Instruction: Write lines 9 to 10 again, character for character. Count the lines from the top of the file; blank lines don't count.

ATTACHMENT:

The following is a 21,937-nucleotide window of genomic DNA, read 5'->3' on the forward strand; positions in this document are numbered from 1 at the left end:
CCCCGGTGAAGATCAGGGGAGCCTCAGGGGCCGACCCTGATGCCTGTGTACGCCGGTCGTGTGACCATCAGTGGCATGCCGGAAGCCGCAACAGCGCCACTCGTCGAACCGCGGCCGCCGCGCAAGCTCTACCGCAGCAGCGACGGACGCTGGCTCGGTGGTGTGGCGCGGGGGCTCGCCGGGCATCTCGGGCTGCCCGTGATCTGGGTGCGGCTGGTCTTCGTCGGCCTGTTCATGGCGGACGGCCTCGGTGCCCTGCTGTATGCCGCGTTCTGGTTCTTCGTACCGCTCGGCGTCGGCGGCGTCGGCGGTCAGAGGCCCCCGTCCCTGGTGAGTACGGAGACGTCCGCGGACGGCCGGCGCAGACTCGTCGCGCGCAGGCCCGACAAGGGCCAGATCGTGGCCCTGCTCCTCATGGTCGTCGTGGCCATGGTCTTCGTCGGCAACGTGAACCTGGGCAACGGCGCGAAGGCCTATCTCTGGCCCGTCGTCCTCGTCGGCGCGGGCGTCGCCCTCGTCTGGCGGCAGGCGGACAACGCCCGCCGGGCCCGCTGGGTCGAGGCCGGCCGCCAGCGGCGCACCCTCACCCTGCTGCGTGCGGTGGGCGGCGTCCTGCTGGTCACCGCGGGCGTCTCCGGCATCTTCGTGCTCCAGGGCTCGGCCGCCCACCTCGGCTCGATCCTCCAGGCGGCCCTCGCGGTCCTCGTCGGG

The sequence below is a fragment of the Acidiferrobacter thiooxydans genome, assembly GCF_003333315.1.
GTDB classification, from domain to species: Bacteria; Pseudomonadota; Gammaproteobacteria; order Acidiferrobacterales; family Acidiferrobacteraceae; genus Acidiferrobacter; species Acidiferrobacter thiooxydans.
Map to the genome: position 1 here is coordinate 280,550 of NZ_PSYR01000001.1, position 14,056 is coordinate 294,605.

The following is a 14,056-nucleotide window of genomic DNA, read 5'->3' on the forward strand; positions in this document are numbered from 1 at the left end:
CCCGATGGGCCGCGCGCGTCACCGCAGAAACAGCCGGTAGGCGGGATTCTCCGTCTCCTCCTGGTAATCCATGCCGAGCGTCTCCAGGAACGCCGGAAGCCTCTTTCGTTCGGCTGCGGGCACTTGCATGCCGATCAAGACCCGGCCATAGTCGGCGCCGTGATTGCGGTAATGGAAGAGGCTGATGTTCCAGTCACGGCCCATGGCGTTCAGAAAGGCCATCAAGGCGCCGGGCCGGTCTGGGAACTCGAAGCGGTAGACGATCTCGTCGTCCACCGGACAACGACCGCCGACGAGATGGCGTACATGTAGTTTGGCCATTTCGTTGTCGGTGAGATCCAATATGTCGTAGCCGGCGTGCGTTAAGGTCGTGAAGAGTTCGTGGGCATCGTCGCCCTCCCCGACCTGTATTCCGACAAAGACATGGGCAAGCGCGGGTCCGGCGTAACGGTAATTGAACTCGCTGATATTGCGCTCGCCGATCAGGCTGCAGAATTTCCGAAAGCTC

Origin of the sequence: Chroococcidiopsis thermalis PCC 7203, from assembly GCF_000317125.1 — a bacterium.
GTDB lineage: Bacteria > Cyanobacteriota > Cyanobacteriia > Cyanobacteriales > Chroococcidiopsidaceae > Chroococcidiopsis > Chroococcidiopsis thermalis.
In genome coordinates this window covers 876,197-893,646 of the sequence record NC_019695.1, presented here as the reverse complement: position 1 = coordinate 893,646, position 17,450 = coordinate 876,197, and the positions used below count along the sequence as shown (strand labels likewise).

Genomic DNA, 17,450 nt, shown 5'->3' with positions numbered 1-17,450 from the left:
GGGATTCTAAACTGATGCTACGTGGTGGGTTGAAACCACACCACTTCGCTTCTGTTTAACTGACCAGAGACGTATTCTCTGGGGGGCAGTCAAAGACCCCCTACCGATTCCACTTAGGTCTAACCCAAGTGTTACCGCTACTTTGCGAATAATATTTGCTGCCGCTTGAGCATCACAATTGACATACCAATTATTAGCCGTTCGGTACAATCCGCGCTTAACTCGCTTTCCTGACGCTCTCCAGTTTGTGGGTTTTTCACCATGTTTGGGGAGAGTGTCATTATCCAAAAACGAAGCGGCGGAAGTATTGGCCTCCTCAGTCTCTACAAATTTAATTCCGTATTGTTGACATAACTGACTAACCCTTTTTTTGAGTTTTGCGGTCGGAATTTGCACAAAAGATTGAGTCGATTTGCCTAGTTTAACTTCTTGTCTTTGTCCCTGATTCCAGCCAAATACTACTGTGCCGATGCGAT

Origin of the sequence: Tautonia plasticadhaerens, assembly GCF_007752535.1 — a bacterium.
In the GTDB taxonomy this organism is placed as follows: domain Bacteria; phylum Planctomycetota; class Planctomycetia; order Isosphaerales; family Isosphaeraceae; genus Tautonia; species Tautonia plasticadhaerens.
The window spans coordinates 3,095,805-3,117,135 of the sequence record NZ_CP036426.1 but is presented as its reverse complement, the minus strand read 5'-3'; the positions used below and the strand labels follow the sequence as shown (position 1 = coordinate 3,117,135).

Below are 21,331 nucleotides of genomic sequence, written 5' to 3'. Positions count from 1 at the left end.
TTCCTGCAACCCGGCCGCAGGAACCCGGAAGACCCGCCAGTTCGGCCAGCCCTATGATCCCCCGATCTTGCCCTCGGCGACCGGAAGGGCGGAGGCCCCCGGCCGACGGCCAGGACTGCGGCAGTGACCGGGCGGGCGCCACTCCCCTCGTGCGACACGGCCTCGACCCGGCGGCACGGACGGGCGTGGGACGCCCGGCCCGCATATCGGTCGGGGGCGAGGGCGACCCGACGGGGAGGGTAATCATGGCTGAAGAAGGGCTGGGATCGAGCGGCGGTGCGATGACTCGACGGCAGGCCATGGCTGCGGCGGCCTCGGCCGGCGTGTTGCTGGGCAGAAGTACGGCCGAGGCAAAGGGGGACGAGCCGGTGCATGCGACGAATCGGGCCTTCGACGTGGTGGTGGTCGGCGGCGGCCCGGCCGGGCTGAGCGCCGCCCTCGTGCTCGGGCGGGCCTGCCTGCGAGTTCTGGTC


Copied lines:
GTDB lineage: Bacteria > Cyanobacteriota > Cyanobacteriia > Cyanobacteriales > Chroococcidiopsidaceae > Chroococcidiopsis > Chroococcidiopsis thermalis.
In genome coordinates this window covers 876,197-893,646 of the sequence record NC_019695.1, presented here as the reverse complement: position 1 = coordinate 893,646, position 17,450 = coordinate 876,197, and the positions used below count along the sequence as shown (strand labels likewise).